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A trend known as the dry scooping craze has swept fitness TikTok, but, as is often the case with the internet, it seems it’s not all it’s cracked up to be.

While dry scooping is supposedly intended to give you an extra boost before a workout, in reality there’s a bit more to it than that.

One woman, who posts on TikTok under the username brivtny, shared videos in which she said she ended up having a heart attack after trying it.

So, before you get tempted to try it yourself, why does norvasc cause facial edema here’s what you need to know about dry scooping and whether or not it’s safe.

What is dry scooping?

The dry scooping trend involves people ingesting a scoop of protein powder dry, and just washing the scoop down with a little bit of water.

To be honest, it doesn’t look hugely pleasant.

Warning: Do not dry scoop Pre-workout #gym #fitness #workout #fit #motivation #bodybuilding #fitnessmotivation #training #gymlife #viral #funny

Is dry scooping safe?

Protein powder supplements are simply not designed to be ingested this way, and the caffeine content can make doing so risky and uncomfortable.

GP Clinical Lead at EveAdam, Dr Daniel Atkinson, told Metro.co.uk he was ‘quite concerned as a medical professional’ when he learned about the challenge, describing it ‘the latest in a string of dangerous online trends that, to my disbelief, seem to grow in popularity.’

He added that protein supplements should be taken as they were intended in the doses recommended, explaining: ‘Certain pre-workout powders contain lots of caffeine, sometimes extremely high amounts.

‘When you mix the power into a shake, you’ll typically drink it over a few minutes. You wouldn’t consume the whole thing in one go, and you shouldn’t do this.

‘You need to give the body time to absorb what you provide it with.’

Beth Trueman, Fitness Expert at PureGym agrees, telling us: ‘You should always consume supplements and ergogenic aids in line with the product instructions, so dry scooping pre-workout is definitely not recommended.’

#fypシ

She adds: ‘Consuming such a high dose of caffeine in a short space of time can amplify the physiological response, such as increased heart rate, jitters and gastrointestinal (GI) discomfort.

‘This response will also be dependent on the individual’s caffeine tolerance, so if you don’t regularly consume caffeine, it’s definitely recommended that you avoid high dose caffeine products like pre-workout altogether.’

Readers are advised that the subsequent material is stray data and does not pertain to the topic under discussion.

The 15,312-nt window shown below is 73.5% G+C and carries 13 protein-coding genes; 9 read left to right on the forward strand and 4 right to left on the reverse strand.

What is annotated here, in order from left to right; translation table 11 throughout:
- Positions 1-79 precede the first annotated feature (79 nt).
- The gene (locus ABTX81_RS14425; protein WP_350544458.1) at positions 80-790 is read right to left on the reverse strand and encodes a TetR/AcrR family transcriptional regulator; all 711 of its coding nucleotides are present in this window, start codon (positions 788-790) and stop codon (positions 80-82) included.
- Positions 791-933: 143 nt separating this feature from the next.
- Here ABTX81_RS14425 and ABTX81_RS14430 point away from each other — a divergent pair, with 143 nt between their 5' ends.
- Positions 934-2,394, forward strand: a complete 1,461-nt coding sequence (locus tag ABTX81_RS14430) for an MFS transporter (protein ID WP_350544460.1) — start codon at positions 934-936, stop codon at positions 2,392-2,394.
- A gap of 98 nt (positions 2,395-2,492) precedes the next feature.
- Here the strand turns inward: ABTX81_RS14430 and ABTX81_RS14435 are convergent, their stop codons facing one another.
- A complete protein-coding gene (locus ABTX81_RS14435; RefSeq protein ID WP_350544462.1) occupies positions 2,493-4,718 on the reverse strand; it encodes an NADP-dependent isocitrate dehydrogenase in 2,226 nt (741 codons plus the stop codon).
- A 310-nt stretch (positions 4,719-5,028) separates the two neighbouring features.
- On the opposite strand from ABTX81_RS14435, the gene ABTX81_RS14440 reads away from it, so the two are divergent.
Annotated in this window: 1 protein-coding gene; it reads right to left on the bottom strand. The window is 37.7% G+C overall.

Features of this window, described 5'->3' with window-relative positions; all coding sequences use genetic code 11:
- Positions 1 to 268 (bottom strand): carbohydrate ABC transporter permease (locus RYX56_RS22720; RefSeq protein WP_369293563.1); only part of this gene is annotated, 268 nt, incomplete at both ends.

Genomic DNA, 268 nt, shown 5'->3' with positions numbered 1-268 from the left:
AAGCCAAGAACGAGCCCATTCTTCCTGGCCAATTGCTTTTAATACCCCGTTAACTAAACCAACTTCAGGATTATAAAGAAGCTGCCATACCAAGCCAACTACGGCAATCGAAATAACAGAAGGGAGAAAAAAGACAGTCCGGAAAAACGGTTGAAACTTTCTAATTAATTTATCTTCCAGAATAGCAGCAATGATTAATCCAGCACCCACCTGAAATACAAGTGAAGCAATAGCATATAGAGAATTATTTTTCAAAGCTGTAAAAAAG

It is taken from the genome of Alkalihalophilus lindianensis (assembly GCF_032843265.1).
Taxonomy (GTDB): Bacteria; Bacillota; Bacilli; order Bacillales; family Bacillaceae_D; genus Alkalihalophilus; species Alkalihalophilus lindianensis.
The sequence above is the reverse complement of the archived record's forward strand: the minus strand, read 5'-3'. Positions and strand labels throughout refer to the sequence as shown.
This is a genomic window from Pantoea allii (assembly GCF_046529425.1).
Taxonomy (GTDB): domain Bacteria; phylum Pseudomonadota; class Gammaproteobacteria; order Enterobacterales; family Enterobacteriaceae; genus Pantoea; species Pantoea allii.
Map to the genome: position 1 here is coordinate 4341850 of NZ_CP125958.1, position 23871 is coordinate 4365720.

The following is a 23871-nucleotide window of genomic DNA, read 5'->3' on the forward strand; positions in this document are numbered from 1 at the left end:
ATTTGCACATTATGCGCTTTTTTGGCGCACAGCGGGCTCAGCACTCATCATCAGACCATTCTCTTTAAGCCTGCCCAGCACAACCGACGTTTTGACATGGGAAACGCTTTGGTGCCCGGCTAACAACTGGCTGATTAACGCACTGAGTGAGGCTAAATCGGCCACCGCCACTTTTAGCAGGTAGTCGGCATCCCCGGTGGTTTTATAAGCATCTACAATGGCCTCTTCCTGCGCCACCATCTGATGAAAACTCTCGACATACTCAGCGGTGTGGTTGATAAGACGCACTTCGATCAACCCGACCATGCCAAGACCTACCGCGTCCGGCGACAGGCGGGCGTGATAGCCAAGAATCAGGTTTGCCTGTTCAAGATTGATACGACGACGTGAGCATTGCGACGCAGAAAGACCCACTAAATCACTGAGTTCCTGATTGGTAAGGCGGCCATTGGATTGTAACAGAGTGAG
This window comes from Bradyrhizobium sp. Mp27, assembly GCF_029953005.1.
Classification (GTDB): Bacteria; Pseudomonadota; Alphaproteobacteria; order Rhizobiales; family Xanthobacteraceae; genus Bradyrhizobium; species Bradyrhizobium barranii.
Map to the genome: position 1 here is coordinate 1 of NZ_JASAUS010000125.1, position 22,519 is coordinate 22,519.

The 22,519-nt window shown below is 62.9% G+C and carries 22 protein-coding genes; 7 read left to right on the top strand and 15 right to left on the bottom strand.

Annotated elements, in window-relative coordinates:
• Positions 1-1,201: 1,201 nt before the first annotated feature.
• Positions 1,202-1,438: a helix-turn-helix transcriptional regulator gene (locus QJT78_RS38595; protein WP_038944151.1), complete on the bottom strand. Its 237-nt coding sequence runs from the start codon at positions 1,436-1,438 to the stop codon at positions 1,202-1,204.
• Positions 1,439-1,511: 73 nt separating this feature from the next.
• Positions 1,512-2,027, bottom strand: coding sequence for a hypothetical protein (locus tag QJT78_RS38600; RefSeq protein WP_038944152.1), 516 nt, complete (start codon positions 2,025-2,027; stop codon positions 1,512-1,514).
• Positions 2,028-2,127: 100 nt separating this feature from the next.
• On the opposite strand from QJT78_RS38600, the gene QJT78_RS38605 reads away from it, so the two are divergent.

‘Ingesting a high amount of caffeine in a very short space of time can be problematic and risky,’ says Dr Daniel.

‘Consuming too much caffeine can cause several symptoms including dilated pupils, increased urination, dizziness, headaches, dehydration, nausea, pain in the chest and irregular heartbeats or palpitations.

‘The more you consume in one go, the more at risk you will be. This is especially true if you’re of a certain age, or you have a history with heart or chest problems’

On top of that, there’s also a choking hazard.

Beth says: ‘Dry scooping pre-workout also puts you at risk of breathing in the powder, so again, is something people should avoid doing.’


Dr Daniel says: ‘Pre-gym protein powders are often quite fine, like flour. They’re intended to be mixed with something else, like milk or water, as part of a shake.

‘Because of this, there is a very real chance that the powder could clump together when mixing with your saliva.

‘I see no reason why this could not get trapped in the throat and even restrict your air supply. This, for clear reasons, is extremely dangerous.’

He adds: ‘If you suffer with respiratory conditions such as asthma, I would also strictly caution against this “challenge” as you are more at risk.

‘The power, which is very fine, could cause problems for your
airways and for your breathing.’

As if that’s not enough health concerns to be getting on with, Dr Daniel also points out that some of these powders can be pretty acidic, which means putting an undiluted scoop straight into your mouth isn’t good for your oral health.

‘Simply,’ he says, ‘do not do this “challenge”.’

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